In what turned out to be his final year in office, then-president Robert Mugabe decried the loss of billions in diamond revenues. With the benefit of hindsight, it is tempting to view these belated complaints as the cynical indignation of a man losing control of a machine of his own making. While billions were promised – Mugabe himself spoke of US$15 billion – official exports since 2010 have totalled just over US$2.5 billion, with only around US$300 million in diamond revenues clearly identifiable in government budgets.
The military, alongside another highly partisan arm of the country’s security services –the feared Central Intelligence Organisation (CIO) – have been among the principal beneficiaries of Zimbabwe’s diamonds. They are linked to at least three of the joint venture companies that dominated Zimbabwe’s diamond sector prior to the stuttering amalgamation process that has sought to create a single Zimbabwe Consolidated Diamond Company (ZCDC), the shareholdings in which remain unclear.
Through murky joint venture agreements, anonymously held companies registered in off-shore secrecy jurisdictions, and a concerted effort to stifle all domestic calls for transparency and reform, millions appear to have by-passed the Treasury and funnelled directly to the security services.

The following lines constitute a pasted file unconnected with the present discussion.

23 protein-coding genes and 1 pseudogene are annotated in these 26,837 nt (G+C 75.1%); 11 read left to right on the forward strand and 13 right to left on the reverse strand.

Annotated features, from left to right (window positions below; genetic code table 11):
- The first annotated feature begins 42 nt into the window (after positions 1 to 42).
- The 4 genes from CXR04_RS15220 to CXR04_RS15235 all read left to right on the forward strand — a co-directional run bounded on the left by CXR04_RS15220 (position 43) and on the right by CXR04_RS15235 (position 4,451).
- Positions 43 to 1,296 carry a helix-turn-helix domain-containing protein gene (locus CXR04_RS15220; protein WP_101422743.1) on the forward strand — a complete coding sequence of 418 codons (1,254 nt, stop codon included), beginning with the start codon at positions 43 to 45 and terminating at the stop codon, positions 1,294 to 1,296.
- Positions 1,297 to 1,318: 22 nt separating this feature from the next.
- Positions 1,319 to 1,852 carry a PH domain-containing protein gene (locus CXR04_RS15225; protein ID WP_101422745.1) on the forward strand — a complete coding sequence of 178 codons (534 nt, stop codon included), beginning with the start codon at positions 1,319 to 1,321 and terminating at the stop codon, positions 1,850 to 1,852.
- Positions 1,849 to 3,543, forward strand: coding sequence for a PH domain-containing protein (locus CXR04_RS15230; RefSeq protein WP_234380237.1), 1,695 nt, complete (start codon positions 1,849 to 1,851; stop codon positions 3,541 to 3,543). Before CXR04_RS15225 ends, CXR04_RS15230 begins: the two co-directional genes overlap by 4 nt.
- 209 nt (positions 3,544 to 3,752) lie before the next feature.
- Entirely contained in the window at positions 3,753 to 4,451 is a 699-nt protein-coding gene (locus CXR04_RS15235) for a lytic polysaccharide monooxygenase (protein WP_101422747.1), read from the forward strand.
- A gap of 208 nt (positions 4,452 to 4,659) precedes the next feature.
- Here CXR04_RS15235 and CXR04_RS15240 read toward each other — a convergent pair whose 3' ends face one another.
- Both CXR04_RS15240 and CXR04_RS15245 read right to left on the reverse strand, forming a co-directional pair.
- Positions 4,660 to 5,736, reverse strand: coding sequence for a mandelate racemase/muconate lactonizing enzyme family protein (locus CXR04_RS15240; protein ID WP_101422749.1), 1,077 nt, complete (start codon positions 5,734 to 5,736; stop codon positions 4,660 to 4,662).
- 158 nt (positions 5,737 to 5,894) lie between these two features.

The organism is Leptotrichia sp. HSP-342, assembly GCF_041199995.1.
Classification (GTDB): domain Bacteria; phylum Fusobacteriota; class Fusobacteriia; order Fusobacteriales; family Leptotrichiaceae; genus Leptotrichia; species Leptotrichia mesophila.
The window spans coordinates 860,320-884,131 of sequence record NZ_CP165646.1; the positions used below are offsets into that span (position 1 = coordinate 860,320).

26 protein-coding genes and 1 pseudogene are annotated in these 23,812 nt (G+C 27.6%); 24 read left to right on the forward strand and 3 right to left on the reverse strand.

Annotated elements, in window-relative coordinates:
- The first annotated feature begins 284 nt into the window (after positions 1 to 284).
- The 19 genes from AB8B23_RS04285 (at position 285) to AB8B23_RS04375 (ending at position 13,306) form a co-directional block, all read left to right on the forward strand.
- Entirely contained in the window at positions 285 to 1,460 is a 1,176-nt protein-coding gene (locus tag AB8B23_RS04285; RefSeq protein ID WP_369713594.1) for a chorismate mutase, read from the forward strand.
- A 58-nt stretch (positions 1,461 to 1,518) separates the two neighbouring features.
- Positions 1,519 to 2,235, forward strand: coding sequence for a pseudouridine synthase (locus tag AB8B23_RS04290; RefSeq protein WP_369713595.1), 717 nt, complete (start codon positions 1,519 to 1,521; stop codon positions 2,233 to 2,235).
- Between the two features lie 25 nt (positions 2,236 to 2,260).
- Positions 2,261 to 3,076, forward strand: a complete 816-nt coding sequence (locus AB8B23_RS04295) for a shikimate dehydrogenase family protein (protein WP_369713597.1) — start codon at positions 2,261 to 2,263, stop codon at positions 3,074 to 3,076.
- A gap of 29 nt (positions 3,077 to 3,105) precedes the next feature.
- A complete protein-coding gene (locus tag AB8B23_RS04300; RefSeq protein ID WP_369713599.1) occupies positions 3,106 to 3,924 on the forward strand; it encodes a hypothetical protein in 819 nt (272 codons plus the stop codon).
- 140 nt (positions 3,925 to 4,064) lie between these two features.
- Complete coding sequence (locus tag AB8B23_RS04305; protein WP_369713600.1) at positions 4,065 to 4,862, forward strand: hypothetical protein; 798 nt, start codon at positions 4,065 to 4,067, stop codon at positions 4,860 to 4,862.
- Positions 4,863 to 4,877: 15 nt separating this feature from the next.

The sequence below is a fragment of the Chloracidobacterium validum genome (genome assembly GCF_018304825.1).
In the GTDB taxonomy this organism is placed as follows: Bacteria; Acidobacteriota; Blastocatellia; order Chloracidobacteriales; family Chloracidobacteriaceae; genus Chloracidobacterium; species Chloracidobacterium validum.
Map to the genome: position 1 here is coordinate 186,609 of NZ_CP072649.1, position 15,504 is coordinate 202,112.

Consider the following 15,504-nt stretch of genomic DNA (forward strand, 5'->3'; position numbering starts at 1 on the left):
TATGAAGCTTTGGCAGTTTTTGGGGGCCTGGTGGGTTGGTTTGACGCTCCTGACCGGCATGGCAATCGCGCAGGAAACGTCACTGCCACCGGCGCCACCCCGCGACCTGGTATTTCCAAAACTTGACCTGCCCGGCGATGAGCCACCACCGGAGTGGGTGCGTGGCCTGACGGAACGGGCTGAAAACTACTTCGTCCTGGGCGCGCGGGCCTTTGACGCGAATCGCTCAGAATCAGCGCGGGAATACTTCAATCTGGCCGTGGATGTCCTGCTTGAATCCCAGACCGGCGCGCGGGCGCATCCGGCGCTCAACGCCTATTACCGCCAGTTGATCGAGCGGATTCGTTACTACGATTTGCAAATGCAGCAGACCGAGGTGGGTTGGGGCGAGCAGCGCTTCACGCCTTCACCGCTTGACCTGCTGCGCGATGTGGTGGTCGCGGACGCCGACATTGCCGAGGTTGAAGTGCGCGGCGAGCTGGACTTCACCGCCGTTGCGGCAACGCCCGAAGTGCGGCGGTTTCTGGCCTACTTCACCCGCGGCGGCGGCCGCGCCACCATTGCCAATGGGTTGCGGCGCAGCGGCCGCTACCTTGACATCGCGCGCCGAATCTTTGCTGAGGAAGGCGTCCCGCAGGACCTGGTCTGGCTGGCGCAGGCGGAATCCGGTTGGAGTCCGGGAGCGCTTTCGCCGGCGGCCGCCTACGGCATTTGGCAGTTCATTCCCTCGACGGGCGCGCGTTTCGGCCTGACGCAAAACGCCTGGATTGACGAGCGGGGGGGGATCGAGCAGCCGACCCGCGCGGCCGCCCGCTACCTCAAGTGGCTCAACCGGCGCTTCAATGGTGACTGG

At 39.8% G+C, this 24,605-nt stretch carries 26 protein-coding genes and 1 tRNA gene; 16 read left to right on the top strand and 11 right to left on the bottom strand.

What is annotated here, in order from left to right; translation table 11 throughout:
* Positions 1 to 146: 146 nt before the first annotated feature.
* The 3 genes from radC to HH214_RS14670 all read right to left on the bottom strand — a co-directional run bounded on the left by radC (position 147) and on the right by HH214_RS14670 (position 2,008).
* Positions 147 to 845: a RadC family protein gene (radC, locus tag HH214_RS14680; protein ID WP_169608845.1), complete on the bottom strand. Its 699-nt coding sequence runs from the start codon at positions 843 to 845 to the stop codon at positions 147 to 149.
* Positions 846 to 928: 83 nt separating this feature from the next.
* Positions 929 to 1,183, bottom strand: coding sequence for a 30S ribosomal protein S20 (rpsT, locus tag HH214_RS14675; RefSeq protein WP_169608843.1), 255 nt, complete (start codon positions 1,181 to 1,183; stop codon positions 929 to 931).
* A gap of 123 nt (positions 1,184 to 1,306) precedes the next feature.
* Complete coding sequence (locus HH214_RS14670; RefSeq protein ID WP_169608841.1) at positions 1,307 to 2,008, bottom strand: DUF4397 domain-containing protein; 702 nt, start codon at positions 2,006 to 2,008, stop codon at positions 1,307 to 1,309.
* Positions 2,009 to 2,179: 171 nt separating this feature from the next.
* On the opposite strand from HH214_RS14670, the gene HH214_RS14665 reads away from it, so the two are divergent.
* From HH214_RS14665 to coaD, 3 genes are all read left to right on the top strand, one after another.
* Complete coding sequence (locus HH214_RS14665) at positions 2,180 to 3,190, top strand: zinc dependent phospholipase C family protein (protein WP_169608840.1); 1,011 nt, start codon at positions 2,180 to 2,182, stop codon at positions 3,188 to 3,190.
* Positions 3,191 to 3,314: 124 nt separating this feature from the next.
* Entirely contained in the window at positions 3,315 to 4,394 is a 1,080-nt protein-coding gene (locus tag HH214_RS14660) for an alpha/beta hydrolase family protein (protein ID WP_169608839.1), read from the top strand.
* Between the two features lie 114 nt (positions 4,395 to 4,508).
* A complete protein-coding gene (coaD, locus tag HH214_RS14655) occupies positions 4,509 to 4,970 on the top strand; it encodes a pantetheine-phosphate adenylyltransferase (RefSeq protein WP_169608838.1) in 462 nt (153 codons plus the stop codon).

This not only deprived Zimbabwe’s increasingly impoverished population of their rightful share of these riches, it has had a significant impact on their country’s democratic prospects over the last decade.
Access to an independent and off-budget source of financing liberates these powerful security forces from the democratic and civilian control the national budget brings, enabling them to pursue of their own agenda with limited accountability and oversight.
In 2012, it was alleged that the CIO specifically allocated diamond revenues to operations aimed at discrediting opposition leaders ahead of elections.
Furthermore, once security forces are given access to lucrative resources like diamonds –and grow accustomed to the independence they bring – they inevitably seek to hold on to them. This gives these powerful institutions a dangerous economic interest in the outcome of the political process, as well as the means to intervene.